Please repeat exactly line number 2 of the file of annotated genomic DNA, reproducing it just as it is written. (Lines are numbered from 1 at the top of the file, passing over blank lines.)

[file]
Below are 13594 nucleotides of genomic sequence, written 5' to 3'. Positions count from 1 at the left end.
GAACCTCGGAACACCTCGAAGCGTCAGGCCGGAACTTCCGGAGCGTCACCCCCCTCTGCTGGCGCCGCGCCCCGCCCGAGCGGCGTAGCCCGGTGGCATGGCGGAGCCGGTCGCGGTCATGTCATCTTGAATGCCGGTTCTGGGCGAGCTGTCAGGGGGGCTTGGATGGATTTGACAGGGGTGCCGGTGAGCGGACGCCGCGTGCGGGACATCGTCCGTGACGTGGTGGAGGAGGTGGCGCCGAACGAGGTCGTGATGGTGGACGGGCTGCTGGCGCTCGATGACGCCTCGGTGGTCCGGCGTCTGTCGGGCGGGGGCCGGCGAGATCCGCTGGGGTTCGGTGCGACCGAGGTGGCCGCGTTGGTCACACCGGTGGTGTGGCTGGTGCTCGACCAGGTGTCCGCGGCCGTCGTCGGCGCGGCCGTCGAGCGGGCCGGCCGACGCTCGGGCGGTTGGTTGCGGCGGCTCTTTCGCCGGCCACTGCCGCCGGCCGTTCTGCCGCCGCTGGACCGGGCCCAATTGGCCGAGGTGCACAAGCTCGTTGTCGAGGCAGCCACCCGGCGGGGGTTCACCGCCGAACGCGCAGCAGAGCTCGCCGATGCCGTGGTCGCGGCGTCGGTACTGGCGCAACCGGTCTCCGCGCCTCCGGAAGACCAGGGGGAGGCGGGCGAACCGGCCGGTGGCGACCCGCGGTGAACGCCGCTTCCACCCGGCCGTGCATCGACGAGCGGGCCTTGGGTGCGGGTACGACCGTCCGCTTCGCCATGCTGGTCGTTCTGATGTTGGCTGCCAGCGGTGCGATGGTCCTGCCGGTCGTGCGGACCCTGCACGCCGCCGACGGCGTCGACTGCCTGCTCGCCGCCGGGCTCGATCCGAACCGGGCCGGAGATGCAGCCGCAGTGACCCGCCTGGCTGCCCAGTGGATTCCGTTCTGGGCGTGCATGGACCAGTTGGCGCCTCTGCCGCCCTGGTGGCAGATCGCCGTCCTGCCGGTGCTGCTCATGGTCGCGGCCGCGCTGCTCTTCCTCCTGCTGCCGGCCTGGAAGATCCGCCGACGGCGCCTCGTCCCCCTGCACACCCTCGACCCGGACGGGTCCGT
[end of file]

GAACCTCGGAACACCTCGAAGCGTCAGGCCGGAACTTCCGGAGCGTCACCCCCCTCTGCTGGCGCCGCGCCCCGCCCGAGCGGCGTAGCCCGGTGGCATGGCGGAGCCGGTCGCGGTCATGTCATCTTGAATGCCGGTTCTGGGCGAGCTGTCAGGGGGGCTTGGATGGATTTGACAGGGGTGCCGGTGAGCGGACGCCGCGTGCGGGACATCGTCCGTGACGTGGTGGAGGAGGTGGCGCCGAACGAGGTCGTGATGGTGGACGGGCTGCTGGCGCTCGATGACGCCTCGGTGGTCCGGCGTCTGTCGGGCGGGGGCCGGCGAGATCCGCTGGGGTTCGGTGCGACCGAGGTGGCCGCGTTGGTCACACCGGTGGTGTGGCTGGTGCTCGACCAGGTGTCCGCGGCCGTCGTCGGCGCGGCCGTCGAGCGGGCCGGCCGACGCTCGGGCGGTTGGTTGCGGCGGCTCTTTCGCCGGCCACTGCCGCCGGCCGTTCTGCCGCCGCTGGACCGGGCCCAATTGGCCGAGGTGCACAAGCTCGTTGTCGAGGCAGCCACCCGGCGGGGGTTCACCGCCGAACGCGCAGCAGAGCTCGCCGATGCCGTGGTCGCGGCGTCGGTACTGGCGCAACCGGTCTCCGCGCCTCCGGAAGACCAGGGGGAGGCGGGCGAACCGGCCGGTGGCGACCCGCGGTGAACGCCGCTTCCACCCGGCCGTGCATCGACGAGCGGGCCTTGGGTGCGGGTACGACCGTCCGCTTCGCCATGCTGGTCGTTCTGATGTTGGCTGCCAGCGGTGCGATGGTCCTGCCGGTCGTGCGGACCCTGCACGCCGCCGACGGCGTCGACTGCCTGCTCGCCGCCGGGCTCGATCCGAACCGGGCCGGAGATGCAGCCGCAGTGACCCGCCTGGCTGCCCAGTGGATTCCGTTCTGGGCGTGCATGGACCAGTTGGCGCCTCTGCCGCCCTGGTGGCAGATCGCCGTCCTGCCGGTGCTGCTCATGGTCGCGGCCGCGCTGCTCTTCCTCCTGCTGCCGGCCTGGAAGATCCGCCGACGGCGCCTCGTCCCCCTGCACACCCTCGACCCGGACGGGTCCGT